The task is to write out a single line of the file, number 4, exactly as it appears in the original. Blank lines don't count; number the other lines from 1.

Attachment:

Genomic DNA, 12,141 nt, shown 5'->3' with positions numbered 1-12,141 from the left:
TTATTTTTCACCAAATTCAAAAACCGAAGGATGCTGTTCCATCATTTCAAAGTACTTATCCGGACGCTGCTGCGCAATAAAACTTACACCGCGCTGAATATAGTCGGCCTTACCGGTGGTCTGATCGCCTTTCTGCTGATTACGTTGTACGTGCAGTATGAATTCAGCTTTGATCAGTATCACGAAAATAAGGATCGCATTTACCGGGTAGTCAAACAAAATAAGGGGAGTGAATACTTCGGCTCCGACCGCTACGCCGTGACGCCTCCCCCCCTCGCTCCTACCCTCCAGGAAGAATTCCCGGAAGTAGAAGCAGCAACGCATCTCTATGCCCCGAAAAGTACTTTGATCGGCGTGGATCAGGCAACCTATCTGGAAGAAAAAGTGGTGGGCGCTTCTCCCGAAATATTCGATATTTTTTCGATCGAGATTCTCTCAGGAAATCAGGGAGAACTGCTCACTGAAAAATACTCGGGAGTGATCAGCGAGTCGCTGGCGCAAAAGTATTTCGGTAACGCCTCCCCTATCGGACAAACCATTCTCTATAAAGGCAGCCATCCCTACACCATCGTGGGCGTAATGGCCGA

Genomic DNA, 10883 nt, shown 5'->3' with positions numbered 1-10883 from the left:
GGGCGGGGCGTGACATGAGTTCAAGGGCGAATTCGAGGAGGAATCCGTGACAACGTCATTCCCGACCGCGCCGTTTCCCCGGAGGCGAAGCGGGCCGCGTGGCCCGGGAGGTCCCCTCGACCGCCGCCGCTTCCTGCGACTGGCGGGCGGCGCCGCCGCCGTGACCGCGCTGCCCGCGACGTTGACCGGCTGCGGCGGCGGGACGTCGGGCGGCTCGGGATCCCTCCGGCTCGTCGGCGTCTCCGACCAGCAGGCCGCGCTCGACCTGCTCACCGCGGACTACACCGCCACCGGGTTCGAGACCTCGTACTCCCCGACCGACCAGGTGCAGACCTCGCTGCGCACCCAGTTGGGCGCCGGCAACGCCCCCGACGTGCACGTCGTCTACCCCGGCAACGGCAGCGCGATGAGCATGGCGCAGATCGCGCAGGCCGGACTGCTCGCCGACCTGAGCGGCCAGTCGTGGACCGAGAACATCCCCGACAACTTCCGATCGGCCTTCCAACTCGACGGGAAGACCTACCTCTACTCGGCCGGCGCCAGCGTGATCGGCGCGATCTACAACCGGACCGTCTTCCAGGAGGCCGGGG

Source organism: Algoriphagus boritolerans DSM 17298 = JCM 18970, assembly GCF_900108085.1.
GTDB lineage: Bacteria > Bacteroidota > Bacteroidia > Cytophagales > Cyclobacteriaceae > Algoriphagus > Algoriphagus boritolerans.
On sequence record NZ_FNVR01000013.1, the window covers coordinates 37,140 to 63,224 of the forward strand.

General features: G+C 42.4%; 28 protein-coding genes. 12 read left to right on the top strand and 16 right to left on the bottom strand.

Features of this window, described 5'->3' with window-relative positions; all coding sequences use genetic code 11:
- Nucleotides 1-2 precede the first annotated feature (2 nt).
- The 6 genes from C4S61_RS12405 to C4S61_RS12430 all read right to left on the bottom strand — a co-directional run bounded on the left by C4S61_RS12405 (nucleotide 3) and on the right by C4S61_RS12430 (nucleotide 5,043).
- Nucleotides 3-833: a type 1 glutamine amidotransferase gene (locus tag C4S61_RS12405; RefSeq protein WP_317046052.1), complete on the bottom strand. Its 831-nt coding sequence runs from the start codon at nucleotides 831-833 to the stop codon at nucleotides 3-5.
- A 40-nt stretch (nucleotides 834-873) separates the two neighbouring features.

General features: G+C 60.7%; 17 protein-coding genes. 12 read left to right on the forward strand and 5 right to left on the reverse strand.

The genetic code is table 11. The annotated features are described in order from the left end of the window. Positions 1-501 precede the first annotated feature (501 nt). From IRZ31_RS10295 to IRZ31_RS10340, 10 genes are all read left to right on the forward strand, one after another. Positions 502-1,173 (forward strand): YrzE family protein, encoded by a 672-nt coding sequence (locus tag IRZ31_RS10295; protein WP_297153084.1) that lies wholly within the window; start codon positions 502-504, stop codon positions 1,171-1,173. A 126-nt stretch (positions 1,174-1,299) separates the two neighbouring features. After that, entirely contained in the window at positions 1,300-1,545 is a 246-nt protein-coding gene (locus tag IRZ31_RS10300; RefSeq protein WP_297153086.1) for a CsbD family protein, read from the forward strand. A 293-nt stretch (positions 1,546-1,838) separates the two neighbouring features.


GGGCGGGGCGTGACATGAGTTCAAGGGCGAATTCGAGGAGGAATCCGTGACAACGTCATTCCCGACCGCGCCGTTTCCCCGGAGGCGAAGCGGGCCGCGTGGCCCGGGAGGTCCCCTCGACCGCCGCCGCTTCCTGCGACTGGCGGGCGGCGCCGCCGCCGTGACCGCGCTGCCCGCGACGTTGACCGGCTGCGGCGGCGGGACGTCGGGCGGCTCGGGATCCCTCCGGCTCGTCGGCGTCTCCGACCAGCAGGCCGCGCTCGACCTGCTCACCGCGGACTACACCGCCACCGGGTTCGAGACCTCGTACTCCCCGACCGACCAGGTGCAGACCTCGCTGCGCACCCAGTTGGGCGCCGGCAACGCCCCCGACGTGCACGTCGTCTACCCCGGCAACGGCAGCGCGATGAGCATGGCGCAGATCGCGCAGGCCGGACTGCTCGCCGACCTGAGCGGCCAGTCGTGGACCGAGAACATCCCCGACAACTTCCGATCGGCCTTCCAACTCGACGGGAAGACCTACCTCTACTCGGCCGGCGCCAGCGTGATCGGCGCGATCTACAACCGGACCGTCTTCCAGGAGGCCGGGG